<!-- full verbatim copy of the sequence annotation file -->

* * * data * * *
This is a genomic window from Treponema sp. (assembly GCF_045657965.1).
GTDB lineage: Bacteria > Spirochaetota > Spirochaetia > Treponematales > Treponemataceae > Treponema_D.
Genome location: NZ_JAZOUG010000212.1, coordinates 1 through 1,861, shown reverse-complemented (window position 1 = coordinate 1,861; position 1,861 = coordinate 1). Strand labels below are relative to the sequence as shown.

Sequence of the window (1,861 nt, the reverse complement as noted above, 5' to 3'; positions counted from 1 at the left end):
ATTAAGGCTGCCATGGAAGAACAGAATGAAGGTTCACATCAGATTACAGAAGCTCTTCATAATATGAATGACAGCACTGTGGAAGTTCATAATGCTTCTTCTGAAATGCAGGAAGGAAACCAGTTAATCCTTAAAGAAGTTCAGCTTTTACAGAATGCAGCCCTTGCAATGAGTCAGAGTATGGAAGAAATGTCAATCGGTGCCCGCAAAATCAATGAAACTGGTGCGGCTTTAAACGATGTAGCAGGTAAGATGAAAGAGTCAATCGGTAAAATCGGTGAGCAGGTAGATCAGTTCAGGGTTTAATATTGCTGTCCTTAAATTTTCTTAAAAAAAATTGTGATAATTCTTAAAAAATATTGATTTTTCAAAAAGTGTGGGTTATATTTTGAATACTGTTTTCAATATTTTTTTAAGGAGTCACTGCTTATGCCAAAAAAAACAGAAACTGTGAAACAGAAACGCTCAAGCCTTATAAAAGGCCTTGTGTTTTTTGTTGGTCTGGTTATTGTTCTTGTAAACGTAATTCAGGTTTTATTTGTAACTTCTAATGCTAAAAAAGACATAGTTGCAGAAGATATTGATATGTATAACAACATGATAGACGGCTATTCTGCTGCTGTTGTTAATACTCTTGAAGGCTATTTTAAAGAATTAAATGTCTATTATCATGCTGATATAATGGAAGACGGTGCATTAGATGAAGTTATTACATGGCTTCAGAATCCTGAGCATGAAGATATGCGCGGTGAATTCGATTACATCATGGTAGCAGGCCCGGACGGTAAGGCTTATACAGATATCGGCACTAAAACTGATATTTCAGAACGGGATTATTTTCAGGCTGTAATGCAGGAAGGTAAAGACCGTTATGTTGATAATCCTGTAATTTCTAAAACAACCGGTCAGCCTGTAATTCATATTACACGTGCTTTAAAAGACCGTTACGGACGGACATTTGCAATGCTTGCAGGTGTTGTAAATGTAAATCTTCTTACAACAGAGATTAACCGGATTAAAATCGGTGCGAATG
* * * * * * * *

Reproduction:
This is a genomic window from Treponema sp. (assembly GCF_045657965.1).
GTDB lineage: Bacteria > Spirochaetota > Spirochaetia > Treponematales > Treponemataceae > Treponema_D.
Genome location: NZ_JAZOUG010000212.1, coordinates 1 through 1,861, shown reverse-complemented (window position 1 = coordinate 1,861; position 1,861 = coordinate 1). Strand labels below are relative to the sequence as shown.

Sequence of the window (1,861 nt, the reverse complement as noted above, 5' to 3'; positions counted from 1 at the left end):
ATTAAGGCTGCCATGGAAGAACAGAATGAAGGTTCACATCAGATTACAGAAGCTCTTCATAATATGAATGACAGCACTGTGGAAGTTCATAATGCTTCTTCTGAAATGCAGGAAGGAAACCAGTTAATCCTTAAAGAAGTTCAGCTTTTACAGAATGCAGCCCTTGCAATGAGTCAGAGTATGGAAGAAATGTCAATCGGTGCCCGCAAAATCAATGAAACTGGTGCGGCTTTAAACGATGTAGCAGGTAAGATGAAAGAGTCAATCGGTAAAATCGGTGAGCAGGTAGATCAGTTCAGGGTTTAATATTGCTGTCCTTAAATTTTCTTAAAAAAAATTGTGATAATTCTTAAAAAATATTGATTTTTCAAAAAGTGTGGGTTATATTTTGAATACTGTTTTCAATATTTTTTTAAGGAGTCACTGCTTATGCCAAAAAAAACAGAAACTGTGAAACAGAAACGCTCAAGCCTTATAAAAGGCCTTGTGTTTTTTGTTGGTCTGGTTATTGTTCTTGTAAACGTAATTCAGGTTTTATTTGTAACTTCTAATGCTAAAAAAGACATAGTTGCAGAAGATATTGATATGTATAACAACATGATAGACGGCTATTCTGCTGCTGTTGTTAATACTCTTGAAGGCTATTTTAAAGAATTAAATGTCTATTATCATGCTGATATAATGGAAGACGGTGCATTAGATGAAGTTATTACATGGCTTCAGAATCCTGAGCATGAAGATATGCGCGGTGAATTCGATTACATCATGGTAGCAGGCCCGGACGGTAAGGCTTATACAGATATCGGCACTAAAACTGATATTTCAGAACGGGATTATTTTCAGGCTGTAATGCAGGAAGGTAAAGACCGTTATGTTGATAATCCTGTAATTTCTAAAACAACCGGTCAGCCTGTAATTCATATTACACGTGCTTTAAAAGACCGTTACGGACGGACATTTGCAATGCTTGCAGGTGTTGTAAATGTAAATCTTCTTACAACAGAGATTAACCGGATTAAAATCGGTGCGAATG